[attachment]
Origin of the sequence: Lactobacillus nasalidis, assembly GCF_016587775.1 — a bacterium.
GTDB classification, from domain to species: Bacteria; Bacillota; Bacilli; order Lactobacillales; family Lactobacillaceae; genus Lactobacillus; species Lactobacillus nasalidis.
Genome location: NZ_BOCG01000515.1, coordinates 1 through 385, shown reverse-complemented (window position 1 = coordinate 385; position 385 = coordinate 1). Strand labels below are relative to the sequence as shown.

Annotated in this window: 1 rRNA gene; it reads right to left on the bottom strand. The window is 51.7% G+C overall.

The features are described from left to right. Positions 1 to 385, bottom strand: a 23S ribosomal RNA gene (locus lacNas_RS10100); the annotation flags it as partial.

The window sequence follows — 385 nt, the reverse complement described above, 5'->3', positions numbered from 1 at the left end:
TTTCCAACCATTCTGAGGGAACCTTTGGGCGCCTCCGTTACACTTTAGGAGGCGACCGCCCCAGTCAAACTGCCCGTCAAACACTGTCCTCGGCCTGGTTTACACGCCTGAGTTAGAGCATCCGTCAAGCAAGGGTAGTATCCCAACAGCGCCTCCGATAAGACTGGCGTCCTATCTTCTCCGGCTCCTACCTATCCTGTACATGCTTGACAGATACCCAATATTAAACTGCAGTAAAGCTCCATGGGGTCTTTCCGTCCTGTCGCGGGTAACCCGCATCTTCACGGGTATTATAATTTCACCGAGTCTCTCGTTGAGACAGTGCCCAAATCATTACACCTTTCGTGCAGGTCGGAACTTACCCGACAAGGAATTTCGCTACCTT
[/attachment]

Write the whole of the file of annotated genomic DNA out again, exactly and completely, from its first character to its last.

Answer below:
Origin of the sequence: Lactobacillus nasalidis, assembly GCF_016587775.1 — a bacterium.
GTDB classification, from domain to species: Bacteria; Bacillota; Bacilli; order Lactobacillales; family Lactobacillaceae; genus Lactobacillus; species Lactobacillus nasalidis.
Genome location: NZ_BOCG01000515.1, coordinates 1 through 385, shown reverse-complemented (window position 1 = coordinate 385; position 385 = coordinate 1). Strand labels below are relative to the sequence as shown.

Annotated in this window: 1 rRNA gene; it reads right to left on the bottom strand. The window is 51.7% G+C overall.

The features are described from left to right. Positions 1 to 385, bottom strand: a 23S ribosomal RNA gene (locus lacNas_RS10100); the annotation flags it as partial.

The window sequence follows — 385 nt, the reverse complement described above, 5'->3', positions numbered from 1 at the left end:
TTTCCAACCATTCTGAGGGAACCTTTGGGCGCCTCCGTTACACTTTAGGAGGCGACCGCCCCAGTCAAACTGCCCGTCAAACACTGTCCTCGGCCTGGTTTACACGCCTGAGTTAGAGCATCCGTCAAGCAAGGGTAGTATCCCAACAGCGCCTCCGATAAGACTGGCGTCCTATCTTCTCCGGCTCCTACCTATCCTGTACATGCTTGACAGATACCCAATATTAAACTGCAGTAAAGCTCCATGGGGTCTTTCCGTCCTGTCGCGGGTAACCCGCATCTTCACGGGTATTATAATTTCACCGAGTCTCTCGTTGAGACAGTGCCCAAATCATTACACCTTTCGTGCAGGTCGGAACTTACCCGACAAGGAATTTCGCTACCTT